• 77% reported being very concerned about their medical information being used for marketing purposes;
          • 56% were concerned about employers having access to their health information; and
          • 53% were concerned about insurers gaining access to this information.
    • 6. The Problem is Not External
      • Gartner Group:
          • Employees commit 70% of data breaches.
      • 2006 CSI/FBI survey:
          • 92% of insider data thieves had negative work evaluations before breach.
      • Univ. of Washington research:
          • 31% of data breaches between 1980 and 2006 were committed by external parties (e.g. “hackers”).
    • 7. What to Do?
      • In building a culture of privacy, an organization must:
          • clearly articulate privacy as an organizational priority;
          • communicate key privacy and security messages;
          • educate across the organization;
          • raise awareness of the importance of registering privacy incidents and breaches;
          • build privacy into the fabric of the organization’s activities; and
          • make privacy information and guidance readily accessible.
      • Think Training AND Awareness
    • 8. Management Communication
      • Management must have effective messaging:
          • Information protection isn’t solely a technical or policy issue; it also involves behavior.
          • The protection of personal information is a personal responsible for each staff member.
          • Information protection is an ongoing initiative, not a short-term project or goal.
          • Objective is to change organizational behavior to develop a “culture of privacy”.
    • 9. Use Marketing Approach
      • Brand “privacy awareness,”
          • Integrate all the materials into a coherent, consistent, and instantly recognizable campaign.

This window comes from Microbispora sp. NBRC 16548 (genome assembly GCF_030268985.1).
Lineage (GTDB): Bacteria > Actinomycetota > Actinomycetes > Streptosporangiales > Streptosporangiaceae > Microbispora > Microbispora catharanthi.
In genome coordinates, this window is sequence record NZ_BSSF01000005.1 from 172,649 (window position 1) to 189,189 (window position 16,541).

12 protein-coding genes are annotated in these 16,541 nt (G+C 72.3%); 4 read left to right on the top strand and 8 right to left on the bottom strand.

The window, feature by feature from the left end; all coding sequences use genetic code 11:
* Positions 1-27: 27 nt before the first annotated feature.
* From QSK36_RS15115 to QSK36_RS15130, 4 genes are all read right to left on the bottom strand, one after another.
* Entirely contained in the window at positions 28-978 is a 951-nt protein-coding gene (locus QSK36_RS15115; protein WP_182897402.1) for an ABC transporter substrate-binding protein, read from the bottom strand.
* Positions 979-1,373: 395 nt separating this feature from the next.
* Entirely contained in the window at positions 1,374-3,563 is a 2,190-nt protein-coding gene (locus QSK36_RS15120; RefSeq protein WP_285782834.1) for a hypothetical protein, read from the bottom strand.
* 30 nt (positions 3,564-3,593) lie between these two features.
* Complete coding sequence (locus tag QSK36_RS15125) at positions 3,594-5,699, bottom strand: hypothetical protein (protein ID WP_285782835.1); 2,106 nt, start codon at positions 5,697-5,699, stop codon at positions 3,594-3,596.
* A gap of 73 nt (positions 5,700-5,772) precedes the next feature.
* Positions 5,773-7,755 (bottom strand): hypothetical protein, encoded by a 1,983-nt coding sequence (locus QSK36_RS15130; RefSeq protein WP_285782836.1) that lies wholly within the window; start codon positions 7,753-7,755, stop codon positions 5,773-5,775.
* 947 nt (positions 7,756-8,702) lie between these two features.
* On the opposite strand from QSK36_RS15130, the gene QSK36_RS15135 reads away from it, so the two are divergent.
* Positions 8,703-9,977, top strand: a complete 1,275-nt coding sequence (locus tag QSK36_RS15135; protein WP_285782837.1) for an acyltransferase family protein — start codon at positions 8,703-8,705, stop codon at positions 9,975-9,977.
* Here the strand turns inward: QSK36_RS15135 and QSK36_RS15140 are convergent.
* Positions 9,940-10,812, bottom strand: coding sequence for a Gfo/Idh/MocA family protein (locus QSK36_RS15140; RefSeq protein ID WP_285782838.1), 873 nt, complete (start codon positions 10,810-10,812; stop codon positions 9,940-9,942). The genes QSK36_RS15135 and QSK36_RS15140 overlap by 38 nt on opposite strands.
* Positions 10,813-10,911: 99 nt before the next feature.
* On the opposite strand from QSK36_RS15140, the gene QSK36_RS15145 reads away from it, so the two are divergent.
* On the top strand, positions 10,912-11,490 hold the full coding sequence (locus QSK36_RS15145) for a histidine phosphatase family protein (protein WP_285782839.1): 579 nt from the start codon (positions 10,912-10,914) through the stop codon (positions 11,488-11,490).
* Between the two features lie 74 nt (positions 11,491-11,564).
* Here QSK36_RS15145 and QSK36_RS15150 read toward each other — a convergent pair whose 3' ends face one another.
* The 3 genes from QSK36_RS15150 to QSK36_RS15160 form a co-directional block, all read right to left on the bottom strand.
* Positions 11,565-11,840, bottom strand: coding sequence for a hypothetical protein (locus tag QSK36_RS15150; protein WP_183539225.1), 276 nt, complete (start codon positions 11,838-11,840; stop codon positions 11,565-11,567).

• Strategy should be to continuously inform and motivate staff and managers.
      • SSHA adopted its own theme
          • “Get Caught! Doing the Right Thing.”
    • 10. SSHA Awareness Campaigns
      • Objectives:
          • Tie campaign to:
              • Updated Privacy and Security Standard of Conduct.
              • Mandatory staff training.
              • Enterprise Security and Privacy Incident Management.
          • Raise profile of Privacy and Security:
              • “Desk tour”
              • Poster campaign
              • Telephone hotline and central e-mail
              • “Jeopardy” sessions
    • 11.  
    • 12.  
    • 13. Award-Winning Program
      • GET CAUGHT! won the following International Association of Business Communicators (IABC) awards:
      • An international Gold Quill Award of Merit in the Other Graphic Design category;
      • A Canadian Silver Leaf Award of Merit in the Other Graphic Design category
      • A Toronto chapter Ovation Award of Excellence for Other Graphic Design; and
      • A Toronto chapter Ovation Award of Merit for Employee/Member Communications
    • 14.  
    • 15. Privacy Training @ SSHA
      • Online Learning Management System (LMS) with two modules for Privacy and Information Security.
      • Mandatory for new employees: to be completed within 30 days of on-boarding date.
      • Compliance monitoring done by PS from HR data.
      • Non-compliance with requirement results in system lockout.
    • 16. Privacy Training
    • 17. Privacy Training
    • 18. Privacy Training
    • 19. Conclusion
      • A “culture of privacy” is privacy-aware conduct in day-to-day business activities.
      • Developing a “culture of privacy”
          • Is a long-term exercise;
          • Intended to create environment in which personnel automatically behave appropriately with respect to privacy requirements.
      • A “culture of privacy” fosters greater confidence among stakeholders in your organization’s information-handling practices.
      • A “culture of privacy” requires committed leadership to promote active participation by all staff.
    • 20. www.ssha.on.ca/privacy
    • 21. Questions
      • Michael Power
      • Vice President, Privacy and Security
      • eHealth Ontario
      • [email_address]